After graduating, he studied at the Académie Julian in Paris. In 1895 his painting “Matin d’Hiver” (“Winter Morning”), which depicts a barge on the banks of the Seine, was accepted into the Paris Salon, a great honor for an artist at the time. He painted in France for a few more years, hoping to see another painting in the salon and win a medal, but struggled financially and returned to California depressed in 1898.

In 1899 he married Carrie Ann Jean, who was of Indiana and also deaf, and they had three children.

Redmond’s early works were tonalistic in nature, an allusion to his education in San Francisco and to the artists of the Barbizon School of the 19th century, whose landscape paintings he had become acquainted with in France. Many of his paintings are scenes from Terminal Island, Catalina Island, and Laguna Beach in Southern California. In 1908 he returned to Northern California and lived and painted in counties of Monterey, San Mateo and Marin.

“Many newspapers wrote that he could see more than the average person because his sense of sight was increased,” Shields, the curator of the Crocker Museum, said in a telephone interview. “Redmond kind of believed that himself.”

Redmond’s work was well received, but a lack of funds – due in part to an economic downturn at the start of World War I – led him to return to Los Angeles and try his hand at acting.

In the silent film era, Redmond’s disability, coupled with his artistic inclination, worked to his advantage. Chaplin saw him as natural to small parts in his films because Redmond expressed himself through gestures, Shields said. The two men communicated on set by signing with each other.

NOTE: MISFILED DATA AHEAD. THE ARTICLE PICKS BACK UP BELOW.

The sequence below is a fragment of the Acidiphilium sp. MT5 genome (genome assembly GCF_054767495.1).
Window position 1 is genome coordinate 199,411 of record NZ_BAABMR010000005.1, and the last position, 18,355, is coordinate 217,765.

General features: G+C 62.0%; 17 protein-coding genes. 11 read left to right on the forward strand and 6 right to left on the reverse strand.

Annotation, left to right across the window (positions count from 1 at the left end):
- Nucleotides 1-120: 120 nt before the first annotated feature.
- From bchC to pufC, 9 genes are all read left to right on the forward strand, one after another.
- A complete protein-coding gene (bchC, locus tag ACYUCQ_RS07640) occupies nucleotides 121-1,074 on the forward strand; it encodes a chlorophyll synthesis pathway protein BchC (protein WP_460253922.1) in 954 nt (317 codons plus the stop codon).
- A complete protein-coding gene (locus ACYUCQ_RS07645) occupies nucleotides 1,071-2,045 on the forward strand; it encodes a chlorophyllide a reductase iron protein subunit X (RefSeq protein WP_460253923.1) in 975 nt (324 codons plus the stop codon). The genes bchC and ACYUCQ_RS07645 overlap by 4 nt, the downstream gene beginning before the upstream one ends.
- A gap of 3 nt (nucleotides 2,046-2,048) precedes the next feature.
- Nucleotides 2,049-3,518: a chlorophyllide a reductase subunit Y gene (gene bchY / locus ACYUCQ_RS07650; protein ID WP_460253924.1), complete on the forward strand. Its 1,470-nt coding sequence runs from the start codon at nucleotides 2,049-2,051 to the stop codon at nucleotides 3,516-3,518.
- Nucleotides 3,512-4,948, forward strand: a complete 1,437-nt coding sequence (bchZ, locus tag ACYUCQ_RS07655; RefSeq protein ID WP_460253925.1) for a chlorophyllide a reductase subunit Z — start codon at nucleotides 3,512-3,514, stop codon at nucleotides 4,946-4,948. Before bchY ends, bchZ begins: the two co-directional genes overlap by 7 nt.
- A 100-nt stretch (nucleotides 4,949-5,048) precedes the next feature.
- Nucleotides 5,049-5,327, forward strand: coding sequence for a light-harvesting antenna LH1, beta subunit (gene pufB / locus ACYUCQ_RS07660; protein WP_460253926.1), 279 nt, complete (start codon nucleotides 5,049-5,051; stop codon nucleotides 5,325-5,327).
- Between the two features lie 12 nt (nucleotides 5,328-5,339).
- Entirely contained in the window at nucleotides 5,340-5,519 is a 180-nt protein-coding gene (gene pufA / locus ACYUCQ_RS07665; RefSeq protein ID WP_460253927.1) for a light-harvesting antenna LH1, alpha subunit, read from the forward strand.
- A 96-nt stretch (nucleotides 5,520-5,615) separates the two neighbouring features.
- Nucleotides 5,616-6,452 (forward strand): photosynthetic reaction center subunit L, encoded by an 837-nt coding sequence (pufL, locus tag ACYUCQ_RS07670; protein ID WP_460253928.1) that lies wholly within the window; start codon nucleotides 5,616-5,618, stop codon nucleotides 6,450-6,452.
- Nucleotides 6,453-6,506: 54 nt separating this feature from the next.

At times, Redmond’s numbness invaded the storylines. In Arthur Rosson’s “You’d Be Surprised” (1926), Redmond played a coroner who pretended to be a deaf valet. Only viewers who knew the sign language could follow the conversation.

The films also gave him a new market for his art; Buyers included Hollywood elite like Douglas Fairbanks and Mary Pickford.

Redmond died on May 24, 1935 of complications from heart disease. He was 64 years old. (Chaplin died in 1977 at the age of 88.)

Alice Terry, the author of The Jewish Deaf, saw artistic similarities in the two friends.

“These two have been working side by side for more than two years,” she wrote in 1920, “Chaplin, quiet and dramatic, through his ingenious little things that bring joy and sunshine to millions of tired people; and Redmond, quiet yet effective, illuminates everyone’s life with his bright, engaging canvas images. “

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Robert Dunfee